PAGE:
The Owl, The Pussycat and the young artist whose stay near Liverpool created a lyrical legend

The Owl and The Pussycat is etched into my childhood memories.

The conjured images of the pair sailing away on their adventure, stocked up with honey and plenty of money, are as clear for me today as they were when I was young.

It wasn't until I heard that the characters will be the subject of a public art trail next year that I realised the nursery rhyme was written here in the north west.

The story of how it came about is fascinating.

The Owl and The Pussycat in print

Edward Lear was actually an artist who during his early years worked at the then new London Zoo.

The 13th Earl of Derby, a great natural historian and president of the zoo, liked his work and invited the shy young man to paint his menagerie at Knowsley Hall outside Liverpool.

For almost seven years, Lear lived below stairs under the control of the butler and housekeeper.

Soon the family realised the children of the house were becoming enchanted with the artist and his nonsense rhymes. Amongst them, The Owl and The Pussycat.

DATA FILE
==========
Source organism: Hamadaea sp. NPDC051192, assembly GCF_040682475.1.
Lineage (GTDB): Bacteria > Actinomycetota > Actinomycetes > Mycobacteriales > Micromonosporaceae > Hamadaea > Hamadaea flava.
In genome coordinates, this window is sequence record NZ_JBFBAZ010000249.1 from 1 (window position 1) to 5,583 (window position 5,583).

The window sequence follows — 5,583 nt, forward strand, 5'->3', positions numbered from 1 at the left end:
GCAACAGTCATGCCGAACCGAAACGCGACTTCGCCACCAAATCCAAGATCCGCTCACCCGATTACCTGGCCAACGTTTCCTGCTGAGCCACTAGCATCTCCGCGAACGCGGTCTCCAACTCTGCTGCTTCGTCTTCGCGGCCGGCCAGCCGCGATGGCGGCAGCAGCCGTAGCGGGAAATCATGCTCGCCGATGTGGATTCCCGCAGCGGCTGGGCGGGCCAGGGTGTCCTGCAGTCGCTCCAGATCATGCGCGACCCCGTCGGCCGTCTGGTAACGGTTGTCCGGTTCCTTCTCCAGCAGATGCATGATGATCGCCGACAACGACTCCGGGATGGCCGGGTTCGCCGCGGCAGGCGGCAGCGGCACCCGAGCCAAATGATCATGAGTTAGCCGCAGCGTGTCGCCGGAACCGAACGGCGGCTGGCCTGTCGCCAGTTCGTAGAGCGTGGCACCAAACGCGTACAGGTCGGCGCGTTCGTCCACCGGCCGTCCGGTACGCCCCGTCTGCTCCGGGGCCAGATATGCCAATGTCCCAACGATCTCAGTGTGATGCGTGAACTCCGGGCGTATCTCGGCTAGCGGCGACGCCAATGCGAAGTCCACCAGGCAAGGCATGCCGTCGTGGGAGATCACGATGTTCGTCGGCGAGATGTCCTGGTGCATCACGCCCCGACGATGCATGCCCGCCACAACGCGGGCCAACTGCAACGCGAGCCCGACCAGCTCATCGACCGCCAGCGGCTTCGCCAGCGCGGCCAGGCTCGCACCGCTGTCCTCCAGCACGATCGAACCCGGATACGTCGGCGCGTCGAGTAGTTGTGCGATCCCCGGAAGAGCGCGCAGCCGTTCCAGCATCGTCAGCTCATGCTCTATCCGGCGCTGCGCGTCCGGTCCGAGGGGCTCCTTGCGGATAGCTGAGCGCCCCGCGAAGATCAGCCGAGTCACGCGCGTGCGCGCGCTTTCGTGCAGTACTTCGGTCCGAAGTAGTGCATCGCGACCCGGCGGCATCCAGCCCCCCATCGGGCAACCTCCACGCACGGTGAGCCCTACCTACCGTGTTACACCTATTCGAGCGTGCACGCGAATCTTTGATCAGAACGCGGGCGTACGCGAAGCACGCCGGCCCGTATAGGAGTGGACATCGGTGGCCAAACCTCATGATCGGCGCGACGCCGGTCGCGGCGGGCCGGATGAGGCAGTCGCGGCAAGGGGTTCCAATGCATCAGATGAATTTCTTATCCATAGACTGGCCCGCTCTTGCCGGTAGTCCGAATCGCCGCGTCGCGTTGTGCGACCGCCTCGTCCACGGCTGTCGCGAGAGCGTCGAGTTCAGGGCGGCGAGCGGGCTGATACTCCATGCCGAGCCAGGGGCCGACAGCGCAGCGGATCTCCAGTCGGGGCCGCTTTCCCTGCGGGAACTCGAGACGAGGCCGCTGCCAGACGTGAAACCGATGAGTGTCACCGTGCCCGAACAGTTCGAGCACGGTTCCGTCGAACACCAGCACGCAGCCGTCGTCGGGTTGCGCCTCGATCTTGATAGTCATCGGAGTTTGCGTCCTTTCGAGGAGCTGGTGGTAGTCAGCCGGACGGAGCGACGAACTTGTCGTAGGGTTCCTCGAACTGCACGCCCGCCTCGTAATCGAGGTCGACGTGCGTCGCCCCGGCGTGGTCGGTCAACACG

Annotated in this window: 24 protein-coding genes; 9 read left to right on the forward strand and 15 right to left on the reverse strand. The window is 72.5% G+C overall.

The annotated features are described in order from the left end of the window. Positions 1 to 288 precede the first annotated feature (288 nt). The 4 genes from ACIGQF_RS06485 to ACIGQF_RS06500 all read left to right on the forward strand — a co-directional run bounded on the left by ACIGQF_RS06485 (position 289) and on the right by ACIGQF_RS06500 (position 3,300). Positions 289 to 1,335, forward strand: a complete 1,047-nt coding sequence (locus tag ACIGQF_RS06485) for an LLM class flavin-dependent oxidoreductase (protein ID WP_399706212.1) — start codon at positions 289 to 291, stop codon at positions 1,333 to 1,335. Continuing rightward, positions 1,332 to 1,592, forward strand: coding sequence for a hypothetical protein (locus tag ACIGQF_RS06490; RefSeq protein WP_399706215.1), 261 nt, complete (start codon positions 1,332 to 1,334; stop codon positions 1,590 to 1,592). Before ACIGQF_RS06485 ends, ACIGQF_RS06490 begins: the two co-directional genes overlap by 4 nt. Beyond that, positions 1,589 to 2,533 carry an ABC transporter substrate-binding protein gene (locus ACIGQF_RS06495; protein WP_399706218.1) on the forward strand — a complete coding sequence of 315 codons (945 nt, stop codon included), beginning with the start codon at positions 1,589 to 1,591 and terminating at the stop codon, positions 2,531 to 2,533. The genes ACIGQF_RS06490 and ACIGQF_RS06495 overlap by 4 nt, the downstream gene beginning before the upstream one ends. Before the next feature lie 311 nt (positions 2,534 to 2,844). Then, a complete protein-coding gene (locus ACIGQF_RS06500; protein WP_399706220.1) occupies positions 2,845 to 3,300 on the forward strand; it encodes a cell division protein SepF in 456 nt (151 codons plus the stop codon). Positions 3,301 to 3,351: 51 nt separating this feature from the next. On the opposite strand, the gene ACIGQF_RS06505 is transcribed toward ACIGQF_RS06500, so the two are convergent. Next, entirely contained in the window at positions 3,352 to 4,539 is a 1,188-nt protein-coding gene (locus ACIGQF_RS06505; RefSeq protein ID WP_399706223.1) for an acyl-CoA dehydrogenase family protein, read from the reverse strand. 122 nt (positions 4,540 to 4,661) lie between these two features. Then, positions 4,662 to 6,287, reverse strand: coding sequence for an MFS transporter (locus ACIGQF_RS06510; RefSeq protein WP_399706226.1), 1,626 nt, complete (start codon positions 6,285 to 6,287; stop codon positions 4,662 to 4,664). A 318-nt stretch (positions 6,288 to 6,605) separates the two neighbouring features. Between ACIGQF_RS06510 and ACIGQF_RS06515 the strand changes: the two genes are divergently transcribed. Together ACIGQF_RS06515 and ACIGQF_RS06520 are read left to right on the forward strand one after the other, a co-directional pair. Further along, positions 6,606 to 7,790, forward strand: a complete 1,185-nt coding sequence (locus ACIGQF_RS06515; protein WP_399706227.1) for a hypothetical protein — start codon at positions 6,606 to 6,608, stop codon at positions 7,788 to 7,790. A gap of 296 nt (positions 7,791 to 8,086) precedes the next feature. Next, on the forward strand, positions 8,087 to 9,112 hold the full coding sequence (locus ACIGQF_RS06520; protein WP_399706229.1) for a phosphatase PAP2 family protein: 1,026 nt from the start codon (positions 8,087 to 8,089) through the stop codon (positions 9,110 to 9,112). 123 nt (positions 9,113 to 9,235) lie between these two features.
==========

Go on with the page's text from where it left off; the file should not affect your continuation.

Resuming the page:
Lord & Lady Derby with a copy of the nonsense poem

Lear was soon brought upstairs to entertain the adults with after dinner songs and soirees.

He continued to paint animals, including owls and cats, turning out over 100 drawings and watercolours at the rate of more than one a month.

Curator Dr Stephen Lloyd tells Andy Bonner about Lear's legacy in the Derby Collection

The task was to give Lear eye strain and in 1837 he asked his patrons if they would pay for him to study in Italy to enable him to fulfil his dream to become a landscape painter.

He stayed for 10 years.

His first illustrated travel book was published in 1846, the same year that The Owl and The Pussycat would first appear in print.

The nonsense rhymes were dedicated to the grandchildren and great grandchildren at Knowsley Hall and the poem has been a family favourite ever since.

The art trail, featuring 30 two-metre high pairings of the owl and pussycat, will run throughout public spaces in Knowsley in Summer 2022 as part of the area's year as Liverpool City Region Borough of Culture.

Artists, professional and amateur, are invited to submit designs to appear on the characters.

They are asked to take inspiration from Knowsley – its people, history and other characteristics.